Los Angeles Lakers Can Relate To the Rash of Miami Heat Hate in the NBA

Hadarii JonesSenior Writer IAugust 2, 2010

LOS ANGELES, CA - DECEMBER 25:   LeBron James #23 of the Cleveland Cavaliers looks on during the game against the Los Angeles Lakers at Staples Center on December 25, 2009 in Los Angeles, California. NOTE TO USER: User expressly acknowledges and agrees that, by downloading and or using this photograph, User is consenting to the terms and conditions of the Getty Images License Agreement.  (Photo by Lisa Blumenfeld/Getty Images)
Lisa Blumenfeld/Getty Images

The Miami Heat can barely celebrate their new-found status as NBA championship contenders, because they are to busy fending off numerous attacks from fans and the media.

The moves that brought LeBron James and Chris Bosh to Florida instantly catapulted the Heat into the upper-echelon of the Eastern Conference, but it has also made Miami the most despised team in the NBA.

All I can say is, "welcome to the big leagues."

As a follower of the Los Angeles Lakers it's easy to relate to the negativity Miami is receiving, but Heat fans could probably do a better job of containing their fury.

The Lakers have been dealing with the type of scrutiny Miami is confronted with for decades, but any true Lakers fan understands that contempt comes with the territory, especially when you are successful.

Los Angeles was the odds-on favorite to win last season's championship, but there were few people outside of the purple and gold realm who felt they would actually win it.

Every regular season game became an illustration as to why the Lakers were unworthy to hoist their second consecutive title, and although most of the criticism was pure Lakers' hate, there were some valid points found in the arguments.

Right now Heat fans seem to be backed in a corner, and they have come out swinging, but in their fury some very legitimate concerns about the team's makeup that are being dismissed as hate.

One of the greatest concerns for the Lakers last season was their defensive vulnerability at the point guard position, and many observers felt this was the Lakers' fundamental flaw.

Admittedly this was a serious concern, but Lakers' fans were well aware of this, and even though it was a thorn in the side of many, it was also an issue fans accepted as truth.

Most observers feel that the lack of a dominant inside presence will be the Miami super team's kryptonite, and although Heat fans tend to dismiss this issue, it does have merits.

The Boston Celtics and Orlando Magic are viewed as the Heat's primary competitors for the Eastern crown, and coincidentally, their main strengths just happen to be Miami's weaknesses.

The Celtics and Magic have two of the conference's premier point guards in Rajon Rondo and Jameer Nelson respectively, and they also rank as the strongest teams on the interior.

Mario Chalmers is a decent young player but he's not in the same class as Rondo and Nelson, and even though the Heat have a plethora of bodies to use in the paint, the talent doesn't match the numbers.

Heat fans seem to think the combination of James, Bosh, and Dwyane Wade will offset their shortcomings at those positions, but playoff games are won through match ups and chemistry.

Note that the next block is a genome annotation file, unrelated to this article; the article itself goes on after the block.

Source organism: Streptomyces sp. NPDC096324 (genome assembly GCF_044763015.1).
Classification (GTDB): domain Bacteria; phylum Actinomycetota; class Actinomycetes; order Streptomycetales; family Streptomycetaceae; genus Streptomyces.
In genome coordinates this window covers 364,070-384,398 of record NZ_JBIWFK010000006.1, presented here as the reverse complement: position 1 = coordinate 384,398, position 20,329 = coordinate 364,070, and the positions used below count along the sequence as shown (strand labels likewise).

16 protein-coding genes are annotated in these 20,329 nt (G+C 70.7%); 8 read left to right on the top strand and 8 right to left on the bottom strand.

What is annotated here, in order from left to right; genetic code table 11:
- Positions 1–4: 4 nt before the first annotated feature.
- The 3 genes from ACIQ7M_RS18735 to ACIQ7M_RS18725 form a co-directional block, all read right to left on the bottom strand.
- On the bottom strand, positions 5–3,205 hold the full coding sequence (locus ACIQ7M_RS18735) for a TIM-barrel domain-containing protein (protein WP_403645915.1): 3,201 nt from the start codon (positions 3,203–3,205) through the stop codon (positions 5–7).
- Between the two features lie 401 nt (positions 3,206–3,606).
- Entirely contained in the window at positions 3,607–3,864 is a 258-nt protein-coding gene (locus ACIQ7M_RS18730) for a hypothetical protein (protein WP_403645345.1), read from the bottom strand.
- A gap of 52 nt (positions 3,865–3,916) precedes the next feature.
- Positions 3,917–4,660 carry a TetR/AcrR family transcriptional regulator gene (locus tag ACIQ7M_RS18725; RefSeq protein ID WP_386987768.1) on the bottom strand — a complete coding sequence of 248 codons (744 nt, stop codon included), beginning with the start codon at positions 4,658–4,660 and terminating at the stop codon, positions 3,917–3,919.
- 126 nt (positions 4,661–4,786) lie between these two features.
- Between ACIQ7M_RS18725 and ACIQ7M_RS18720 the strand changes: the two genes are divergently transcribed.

James, Bosh, and Wade will win many more games than they lose for the Heat, but just because they are on the roster doesn't mean certain issues will disappear due to their mere presence.

I would say those are legitimate concerns, but instead of acknowledging them, Heat fans would rather chalk up the observation as another instance of people hating on their team.

But, dismissing this problem as hate will not make it go away, and as talented as Bosh, Wade, and James are, neither of them can fill the void Miami has at center.

To be fair, the Lakers have never been subjected to this amount of venom, and there are many people who show disdain for Miami simply because of their ability to stage an unprecedented coup.

Fans in Chicago, New York, and especially Cleveland are feeling pretty sour about being relegated to secondary status in the most celebrated free agency period in NBA history.

So their natural instinct is to hate and hate some more, but Heat fans have been less than gracious in receiving criticism, and a war of words has ensued.

The Lakers are not immune to the hate, as there will always be legions of people that despise Los Angeles, but they too have been relegated to secondary status in the wake of Miami's super team.

Lakers' fans have been more than happy to engage Heat fans in a verbal war of supremacy even though the season is still months away from beginning.

Most of the ribbing has been good-natured, but some has been less than tasteful and I applaud Heat writers such as James Wong who have been able to balance their natural bias with honest journalism.

Mr. Wong understands something that Lakers' fans found out long ago, and the lesson remains relevant to this day.

If a team is perceived as a contender, there will be no shortage of pundits standing ready to offer every theory as to why that status is undeserved.

But regardless of whatever opinion any person holds, the ultimate test will begin once the season starts, and the truth is always revealed under the lights of the game.

So stand strong Miami.

The Lakers are very aware that you have a team that is capable of competing for championships, even though there are still issues that must be addressed.

Los Angeles proved by winning last season's championship that the only thing that really matters is how a team ends the season.

And despite the Lakers' flaws they ended the year in the best way imaginable.

Once the NBA season starts the Miami Heat will get their chance to prove it too.


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